Elgin council will consider forcing landmark status on 119-year-old building

  • Elgin council members Corey Dixon and Carol Rauschenberger are prompting a discussion about nominating for landmark status the vacant, neoclassical style building at 850 N. Grove Ave. that belongs to the company David C Cook.

      Elgin council members Corey Dixon and Carol Rauschenberger are prompting a discussion about nominating for landmark status the vacant, neoclassical style building at 850 N. Grove Ave. that belongs to the company David C Cook. Brian Hill | Staff Photographer

 
 
Updated 1/21/2020 6:07 PM

In an attempt to save a building dating back to 1901, two Elgin City Council members are prompting a discussion about nominating it for landmark status, against the wishes of its owner.

Councilman Corey Dixon, with the support of Councilwoman Carol Rauschenberger, requested the item be placed on the city council agenda for Wednesday. The vacant, neoclassical style building at 850 N. Grove Ave. is part of the city's history and it's important to preserve that, they said.

                                                                                                                                                                                                                       
 

The building belongs to Colorado-based David C Cook, a Christian publishing company that on Jan. 14 applied via a local contractor for a demolition permit. The city has requested additional information for the application, city officials said.

Meanwhile, if council members vote "yes" Wednesday, the building would be protected from demolition until the landmark nomination process is complete. That includes review by the city's heritage commission and a final vote by the city council. Landmark status also would protect it from demolition.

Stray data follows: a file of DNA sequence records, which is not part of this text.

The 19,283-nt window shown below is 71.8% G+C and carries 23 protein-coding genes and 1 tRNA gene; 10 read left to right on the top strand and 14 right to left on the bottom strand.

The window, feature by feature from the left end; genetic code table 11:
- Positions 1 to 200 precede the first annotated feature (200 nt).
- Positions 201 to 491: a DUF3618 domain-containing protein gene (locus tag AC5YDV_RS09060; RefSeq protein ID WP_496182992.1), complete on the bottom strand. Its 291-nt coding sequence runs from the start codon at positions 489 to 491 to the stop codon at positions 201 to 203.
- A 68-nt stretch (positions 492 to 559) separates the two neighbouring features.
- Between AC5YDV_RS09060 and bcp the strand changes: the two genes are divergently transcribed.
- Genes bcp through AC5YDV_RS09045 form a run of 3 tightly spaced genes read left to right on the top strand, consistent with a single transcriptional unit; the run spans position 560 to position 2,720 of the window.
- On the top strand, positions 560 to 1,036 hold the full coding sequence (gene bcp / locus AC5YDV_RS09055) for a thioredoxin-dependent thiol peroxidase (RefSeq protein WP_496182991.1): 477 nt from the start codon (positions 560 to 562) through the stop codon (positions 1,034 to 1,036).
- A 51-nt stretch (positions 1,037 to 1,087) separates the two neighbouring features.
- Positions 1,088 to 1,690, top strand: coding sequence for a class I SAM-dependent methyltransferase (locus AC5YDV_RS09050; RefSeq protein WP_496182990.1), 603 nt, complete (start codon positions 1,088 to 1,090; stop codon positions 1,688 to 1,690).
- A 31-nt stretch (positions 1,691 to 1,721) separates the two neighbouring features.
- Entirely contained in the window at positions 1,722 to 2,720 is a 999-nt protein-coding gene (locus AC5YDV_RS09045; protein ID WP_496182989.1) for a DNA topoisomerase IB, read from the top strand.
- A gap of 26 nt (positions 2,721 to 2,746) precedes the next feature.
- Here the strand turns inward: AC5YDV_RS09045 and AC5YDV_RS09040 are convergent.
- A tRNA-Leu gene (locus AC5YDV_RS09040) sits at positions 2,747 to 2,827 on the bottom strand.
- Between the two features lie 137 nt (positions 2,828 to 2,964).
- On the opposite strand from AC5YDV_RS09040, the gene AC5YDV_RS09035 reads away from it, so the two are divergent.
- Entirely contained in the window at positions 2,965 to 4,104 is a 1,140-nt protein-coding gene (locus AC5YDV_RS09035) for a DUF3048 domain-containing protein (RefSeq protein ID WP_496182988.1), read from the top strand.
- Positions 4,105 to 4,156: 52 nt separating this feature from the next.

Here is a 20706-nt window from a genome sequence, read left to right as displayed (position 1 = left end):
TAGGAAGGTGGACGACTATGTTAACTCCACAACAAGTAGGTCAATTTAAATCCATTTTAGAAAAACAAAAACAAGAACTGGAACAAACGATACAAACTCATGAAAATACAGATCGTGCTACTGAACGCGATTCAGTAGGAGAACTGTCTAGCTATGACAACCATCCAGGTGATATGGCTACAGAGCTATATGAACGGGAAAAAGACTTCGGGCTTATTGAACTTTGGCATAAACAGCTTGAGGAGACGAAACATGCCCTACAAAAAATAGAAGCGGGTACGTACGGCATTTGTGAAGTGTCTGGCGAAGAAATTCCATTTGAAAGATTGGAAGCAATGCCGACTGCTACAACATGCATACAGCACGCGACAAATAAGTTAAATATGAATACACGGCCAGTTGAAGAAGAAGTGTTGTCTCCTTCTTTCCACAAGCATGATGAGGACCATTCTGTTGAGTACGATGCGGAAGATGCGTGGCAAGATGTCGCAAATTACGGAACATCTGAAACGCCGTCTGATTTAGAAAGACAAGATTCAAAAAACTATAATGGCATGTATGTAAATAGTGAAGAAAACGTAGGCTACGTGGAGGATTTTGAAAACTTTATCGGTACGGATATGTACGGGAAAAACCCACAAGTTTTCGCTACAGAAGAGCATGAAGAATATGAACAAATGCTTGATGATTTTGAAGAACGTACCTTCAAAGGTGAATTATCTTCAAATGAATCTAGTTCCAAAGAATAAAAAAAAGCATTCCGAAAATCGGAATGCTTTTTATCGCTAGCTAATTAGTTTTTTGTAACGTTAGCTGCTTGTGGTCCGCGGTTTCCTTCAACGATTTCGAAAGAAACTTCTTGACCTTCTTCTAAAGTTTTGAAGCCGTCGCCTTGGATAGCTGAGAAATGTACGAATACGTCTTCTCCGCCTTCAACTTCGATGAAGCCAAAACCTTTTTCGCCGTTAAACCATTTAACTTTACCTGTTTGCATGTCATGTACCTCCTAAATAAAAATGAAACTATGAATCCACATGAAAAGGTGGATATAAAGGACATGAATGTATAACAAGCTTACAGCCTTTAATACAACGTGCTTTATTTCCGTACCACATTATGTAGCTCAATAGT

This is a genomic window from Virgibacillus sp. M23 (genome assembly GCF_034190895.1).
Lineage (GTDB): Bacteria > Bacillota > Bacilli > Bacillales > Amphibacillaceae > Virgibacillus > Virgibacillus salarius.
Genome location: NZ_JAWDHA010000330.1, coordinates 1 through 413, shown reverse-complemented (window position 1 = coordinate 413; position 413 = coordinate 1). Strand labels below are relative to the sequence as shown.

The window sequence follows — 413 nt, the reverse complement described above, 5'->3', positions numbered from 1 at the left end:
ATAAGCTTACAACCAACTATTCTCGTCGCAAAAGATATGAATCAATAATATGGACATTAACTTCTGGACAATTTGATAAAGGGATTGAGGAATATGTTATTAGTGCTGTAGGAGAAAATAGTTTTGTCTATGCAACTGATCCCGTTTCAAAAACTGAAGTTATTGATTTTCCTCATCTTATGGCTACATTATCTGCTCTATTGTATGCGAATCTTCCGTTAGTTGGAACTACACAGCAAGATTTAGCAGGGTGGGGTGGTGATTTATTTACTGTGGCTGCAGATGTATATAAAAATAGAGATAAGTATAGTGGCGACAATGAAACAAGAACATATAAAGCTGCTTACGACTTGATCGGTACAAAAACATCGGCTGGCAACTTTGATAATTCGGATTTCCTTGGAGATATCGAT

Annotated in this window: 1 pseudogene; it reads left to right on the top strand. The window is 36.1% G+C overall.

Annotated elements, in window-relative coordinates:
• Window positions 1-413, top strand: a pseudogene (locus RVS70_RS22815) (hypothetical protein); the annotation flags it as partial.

David C Cook CEO Cris Doornbos said he's not in favor of that. "I don't see it as a good solution for the neighborhood, the city of Elgin or for David C Cook. This would become a significant financial burden for all involved over the long haul," he said.

The company is "sad to lose a part of our physical presence and history on Grove Avenue" but the building must come down, Doornbos said. "There are stewardship issues for David C Cook as an organization and safety issues for our staff that could lead to safety issues in the neighborhood," he said.

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The building is on an 8-acre property with rows of warehouses in back. If the building is demolished, the company will continue to use the warehouses, which will be visible from the street.

Doornbos said it would be better to turn the entire property into housing or mixed housing/retail, but the company -- which is willing to relocate in Elgin -- has tried to find a developer for 15 years with no success.

Doornbos pointed out the company had an agreement in 2006 to move near Randall Road and sell the entire property to a developer who wanted to demolish the buildings and build condos and single-family homes. But the Northeast Neighborhood Association and local residents opposed it, and the developer withdrew the proposal.

"I would still like to see something like that happen," Doornbos said.

NENA President Eric Larson said he informed David C Cook's COO Scott Miller last week that a Chicago-based developer is interested in the property.

                                                                                                                                                                                                                       
 

However, Doornbos said, "No one here at David C Cook is aware of any interest in this property."

David C Cook had planned to demolish the building in November but agreed to wait until this month after discussions with the city and NENA. The city then offered to pay $30,000 to David C Cook to offset maintenance costs if the company agreed to postpone demolition to 2021. Doornbos didn't say why the company didn't take that offer.

"We have found no viable alternatives, and none have been presented to us," he said.

NENA hoped demolition would be postponed to have more time to work on development plans, Larson said. The neighborhood group values property rights but the landmark nomination is still "an appropriate use of the municipal code," he said.

"I think people need to know this is not our starting point, this is a last resort," Larson said.

Doornbos said he understands and shares residents' disappointment at the prospect of losing the building. "We've been a part of this neighborhood for almost 120 years. We still care about this neighborhood and the city of Elgin."

If the building gets landmark status, the city would have to become an "intentional," active partner in soliciting developers' interest, Dixon said.

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